The Turn of the Screw
Society and Class Quotes Page 3
How we cite our quotes:
I drew a great security in this particular from [Mrs. Grose's] mere smooth aspect. There was nothing in her fresh face to pass on to others my horrible confidences. She believed me, I was sure, absolutely: if she hadn't I don't know what would have become of me, for I couldn't have borne the business alone. But she was a magnificent monument to the blessing of a want of imagination, and if she could see in our little charges nothing but their beauty and amiability, their happiness and cleverness, she had no direct communication with the sources of my trouble. If they had been at all visibly blighted or battered, she would doubtless have grown, on tracing it back, haggard enough to match them; as matters stood, however, I could feel her, when she surveyed them, with her large white arms folded and the habit of serenity in all her look, thank the Lord's mercy that if they were ruined the pieces would still serve. (11.1)
Unlike Quint and Miss Jessel (and perhaps the Governess herself), Mrs. Grose is the ideal hired help – she knows exactly what the limitations of her job and rank are, and she doesn't even think about stretching beyond them. She is also apparently exceptionally unimaginative, and takes everything at face value, from the Governess's claims to the children's innocence.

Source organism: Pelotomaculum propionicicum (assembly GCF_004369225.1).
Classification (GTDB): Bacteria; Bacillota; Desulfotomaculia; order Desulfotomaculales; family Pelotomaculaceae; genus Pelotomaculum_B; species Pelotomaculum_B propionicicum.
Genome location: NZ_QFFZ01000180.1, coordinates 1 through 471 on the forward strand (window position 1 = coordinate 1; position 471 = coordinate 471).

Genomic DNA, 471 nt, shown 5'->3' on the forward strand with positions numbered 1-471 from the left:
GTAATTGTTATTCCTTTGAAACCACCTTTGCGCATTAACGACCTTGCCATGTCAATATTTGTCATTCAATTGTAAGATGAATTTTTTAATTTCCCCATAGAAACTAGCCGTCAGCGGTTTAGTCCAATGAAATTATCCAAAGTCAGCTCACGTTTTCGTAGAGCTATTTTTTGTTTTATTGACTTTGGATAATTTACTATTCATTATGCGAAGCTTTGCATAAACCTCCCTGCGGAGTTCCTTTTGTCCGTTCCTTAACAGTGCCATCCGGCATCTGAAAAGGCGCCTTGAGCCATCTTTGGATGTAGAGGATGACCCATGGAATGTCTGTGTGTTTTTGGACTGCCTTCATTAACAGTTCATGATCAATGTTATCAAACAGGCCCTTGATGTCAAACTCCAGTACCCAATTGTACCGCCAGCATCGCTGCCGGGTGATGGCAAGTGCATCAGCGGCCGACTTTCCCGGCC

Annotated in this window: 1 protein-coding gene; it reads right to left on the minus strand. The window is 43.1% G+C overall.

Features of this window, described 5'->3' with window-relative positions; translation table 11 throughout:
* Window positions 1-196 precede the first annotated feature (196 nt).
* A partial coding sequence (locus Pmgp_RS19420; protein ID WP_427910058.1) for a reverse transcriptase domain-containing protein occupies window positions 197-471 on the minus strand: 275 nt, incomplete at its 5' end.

Mrs. Grose watched them with positive placidity; then I caught the suppressed intellectual creak with which she conscientiously turned to take from me a view of the back of the tapestry. I had made her a receptacle of lurid things, but there was an odd recognition of my superiority – my accomplishments and my function – in her patience under my pain. She offered her mind to my disclosures as, had I wished to mix a witch's broth and proposed it with assurance, she would have held out a large clean saucepan. (11.2)
Again, good old Mrs. Grose shows us just how amenable she is to abiding by class definitions– though the Governess basically just keeps filling her mind with rather poisonous thoughts, she keeps accepting them, perhaps largely because she acknowledges the superiority of the Governess's office – and therefore her supposed superiority as a person.
Seated at my own table in clear noonday light I saw a person whom without my previous experience I should have taken at the first blush for some housemaid who might have stayed at home to look after the place and who, availing herself of rare relief from observation and of the schoolroom table and my pens, ink, and paper, had applied herself to the considerable effort of a letter to her sweetheart. (15.5)
Though we know that Miss Jessel is/was a "lady," here she is compared to a servant writing a love letter. This implies that a different moral code might be applied to the working classes – it's all right for a mere maid to have a sweetheart somewhere, but it was not OK for Miss Jessel and Quint to have a relationship. We wonder if this image also plays upon the Governess's own desires to have a sweetheart somewhere to write to.